Richard C. Bogren, Gill, Daniel J.
For Release On Or After 10/18/13
By Dan Gill
In the South, the term “greens” refers to vegetables whose leaves are cooked until tender. During cool fall temperatures, mustard, turnip, collards and other greens flourish in the vegetable garden. And now is an excellent time to plant them.
Greens are highly recommended for the home vegetable garden because they are easy to grow and very productive. Growing greens is a great way to keep your vegetable garden productive through winter.
Mustard and turnips are fast-growing greens, and harvesting can begin as early as five or six weeks after planting. You can either harvest the entire plant or “crop” the plants by removing only the lower, larger leaves. Cropping provides harvest while allowing the plant to remain and continue to grow. It also allows you to extend the harvest. Generally, if the winter is mild, mustard and turnips planted now can be cropped until late winter or early spring.
Cropping turnips will reduce the size of the root, so you may want to reserve a portion of your turnips for root production. On those plants, do not harvest any leaves. The leaves use photosynthesis to produce food that is transferred to the roots for storage. That storage root develops into nice-size turnips ready to harvest in eight or nine weeks.
You can grow collards year-round, but the best quality comes during the cool season. A frost will “sweeten” collards and make the greens even tastier. Plant the seeds 2 inches apart, and then thin the plants as they grow to a spacing of 10 to 12 inches between plants. Properly spaced plants are best harvested by cropping the older, larger leaves. Collards tolerate high temperatures better that most greens. They are also very cold hardy and survive temperatures in the low 20s without damage.
Spinach must have cool weather for best production, and fall plantings do especially well. A warm spell can often cause this vegetable to “bolt,” particularly in spring. Bolt is a term used when a leafy vegetable matures and produces a flower stalk. You want to prevent your spinach from bolting so it will produce leaves instead of flowers. Cool weather, adequate water and regular applications of nitrogen fertilizer will encourage the spinach to remain in vegetative growth cycle. Spinach is slow-growing for the first few weeks after it comes up. Be patient, and keep the plants well watered, and they will eventually grow large enough to harvest the entire plant or begin cropping.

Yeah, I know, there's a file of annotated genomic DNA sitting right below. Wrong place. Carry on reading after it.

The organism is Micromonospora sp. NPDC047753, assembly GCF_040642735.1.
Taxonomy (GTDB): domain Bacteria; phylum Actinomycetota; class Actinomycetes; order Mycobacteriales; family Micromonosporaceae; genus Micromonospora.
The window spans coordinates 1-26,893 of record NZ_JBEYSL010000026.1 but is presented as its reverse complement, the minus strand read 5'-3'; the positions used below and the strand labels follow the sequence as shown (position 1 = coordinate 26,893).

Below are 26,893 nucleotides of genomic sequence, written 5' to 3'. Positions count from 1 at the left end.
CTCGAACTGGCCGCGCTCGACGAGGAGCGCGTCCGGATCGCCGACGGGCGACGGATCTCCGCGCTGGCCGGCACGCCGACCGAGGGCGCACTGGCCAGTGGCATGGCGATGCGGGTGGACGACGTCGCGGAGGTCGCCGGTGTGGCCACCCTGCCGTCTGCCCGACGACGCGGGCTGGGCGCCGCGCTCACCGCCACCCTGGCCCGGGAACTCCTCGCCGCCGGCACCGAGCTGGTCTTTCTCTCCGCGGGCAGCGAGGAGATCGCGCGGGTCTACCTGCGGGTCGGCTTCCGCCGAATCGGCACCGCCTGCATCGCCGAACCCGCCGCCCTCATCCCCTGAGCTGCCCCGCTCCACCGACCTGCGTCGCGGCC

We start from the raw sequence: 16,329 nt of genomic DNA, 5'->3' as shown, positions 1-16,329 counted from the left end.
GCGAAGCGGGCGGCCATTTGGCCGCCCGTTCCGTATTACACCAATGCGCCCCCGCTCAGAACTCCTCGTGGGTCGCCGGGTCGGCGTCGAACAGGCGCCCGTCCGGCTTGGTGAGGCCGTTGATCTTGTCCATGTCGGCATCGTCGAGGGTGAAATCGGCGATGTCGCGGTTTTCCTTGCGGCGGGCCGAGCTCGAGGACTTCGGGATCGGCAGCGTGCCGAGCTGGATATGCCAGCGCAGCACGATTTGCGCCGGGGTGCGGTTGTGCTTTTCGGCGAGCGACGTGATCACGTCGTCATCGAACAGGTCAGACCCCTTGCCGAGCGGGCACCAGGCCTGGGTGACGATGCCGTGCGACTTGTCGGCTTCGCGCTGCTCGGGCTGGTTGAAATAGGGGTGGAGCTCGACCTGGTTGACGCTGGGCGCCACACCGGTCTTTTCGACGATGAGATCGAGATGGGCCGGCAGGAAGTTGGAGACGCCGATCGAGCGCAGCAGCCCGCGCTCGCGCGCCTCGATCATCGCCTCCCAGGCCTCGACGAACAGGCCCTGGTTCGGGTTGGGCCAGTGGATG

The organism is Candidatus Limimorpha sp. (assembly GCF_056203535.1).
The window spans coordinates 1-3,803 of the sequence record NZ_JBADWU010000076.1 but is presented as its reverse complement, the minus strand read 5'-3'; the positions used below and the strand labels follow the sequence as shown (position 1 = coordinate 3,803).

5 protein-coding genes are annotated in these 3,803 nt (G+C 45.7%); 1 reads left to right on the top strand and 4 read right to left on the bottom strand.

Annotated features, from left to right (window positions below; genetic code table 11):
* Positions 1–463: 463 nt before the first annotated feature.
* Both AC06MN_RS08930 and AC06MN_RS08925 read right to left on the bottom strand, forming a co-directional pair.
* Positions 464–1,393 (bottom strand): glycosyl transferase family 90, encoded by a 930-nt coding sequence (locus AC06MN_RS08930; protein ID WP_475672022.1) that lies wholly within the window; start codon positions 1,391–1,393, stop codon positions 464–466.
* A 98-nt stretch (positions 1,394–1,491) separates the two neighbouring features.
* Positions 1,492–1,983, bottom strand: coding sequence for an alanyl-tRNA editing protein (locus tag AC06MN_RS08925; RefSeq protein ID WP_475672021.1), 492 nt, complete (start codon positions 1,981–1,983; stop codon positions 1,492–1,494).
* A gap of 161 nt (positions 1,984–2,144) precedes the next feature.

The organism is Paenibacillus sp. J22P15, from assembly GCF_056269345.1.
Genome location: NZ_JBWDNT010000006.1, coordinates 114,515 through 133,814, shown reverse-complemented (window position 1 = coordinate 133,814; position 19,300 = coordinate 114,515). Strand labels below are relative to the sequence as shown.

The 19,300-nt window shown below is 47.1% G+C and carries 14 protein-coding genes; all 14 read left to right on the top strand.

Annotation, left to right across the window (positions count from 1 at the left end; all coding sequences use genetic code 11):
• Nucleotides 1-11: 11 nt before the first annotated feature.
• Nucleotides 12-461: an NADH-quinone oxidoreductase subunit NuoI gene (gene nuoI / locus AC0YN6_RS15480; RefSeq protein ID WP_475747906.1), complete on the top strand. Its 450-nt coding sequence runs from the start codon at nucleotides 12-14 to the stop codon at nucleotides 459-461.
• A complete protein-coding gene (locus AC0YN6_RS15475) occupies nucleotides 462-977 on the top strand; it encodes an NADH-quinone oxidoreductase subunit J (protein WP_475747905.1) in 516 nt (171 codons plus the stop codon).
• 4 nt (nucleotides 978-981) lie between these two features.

Swiss chard is an excellent substitute for spinach. It is easier to grow and more productive, and it tolerates warm weather much better than spinach. The chard leaves can easily grow 14 to 18 inches tall, so production is much greater than with spinach. Chard is available in several white-stemmed types. Red-stemmed types such as Vulcan and a variety called Bright Lights – which produces stems of white, rose, red, yellow gold or orange – are very ornamental and even look great in flower beds.
When cooked, chard is similar in flavor to spinach, and young, tender chard leaves can be eaten raw. The leaf stems are delicious cooked separately and have a mild, almost asparagus-like flavor. Plant the seeds 2 to 4 inches apart and thin the plants to eventually stand 8 to 10 inches apart. Harvest chard by cropping.
Kale is a close relative of collards and has a similar flavor when cooked. Kale is very cold hardy and can withstand temperatures into the teens. Space plants 10 to 12 inches apart. Redbor kale is a Louisiana Super Plant selection with beautiful frilly, burgundy-purple, edible foliage. Ornamental kale, with its brightly colored rose, pink or white central leaves, is a popular bedding plant and is also edible.
Cabbage is another leafy vegetable that is suited to cool weather. You can find green and red cabbage varieties. The heads are ready to harvest when they become hard. Transplants planted now should be ready to harvest in late winter or early spring.
Although not generally cooked, lettuce is often included in discussions of greens. Leaf and semi-heading lettuce varieties are easy to grow. The heading lettuce varieties, such as Iceberg, are more of a challenge. Leaf or semi-heading types of lettuce to try include romaine, buttercrunch, bibb and oak leaf types, which are sure winners.
These days, lettuces come in an amazing variety of colors, from deep green to chartreuse and from shades of pink to red to burgundy. The leaves may be smooth, ruffled or fringed. Lettuce varieties with red foliage add interest and extra nutrition to your salads. Red Sails is a variety that is easy to grow and does not become bitter until the heat of summer.
You can plant other vegetables in your garden now along with greens. Root crops such as rutabaga, radish, carrot and beet thrive in cool weather. Shallots, onions and garlic should also be planted now. Garlic and onions will need to grow until May in order to produce bulbs. Of course, green onions and shallots can be harvested all winter into early spring.
Parsley, dill, celery, borage, cilantro and fennel are cool-season annual herbs that can be planted during the fall and grow and produce harvests through spring.
Perennial herbs such oregano, thyme, sage, chives, rosemary, mint, sorrel, burnnet, lemon balm and French tarragon can also be planted now. Most of these will live and produce harvests for many years in your garden.
If space in your garden is limited, grow herbs in containers. Set the containers in a sunny location close to your door so that harvesting will be more convenient.Rick Bogren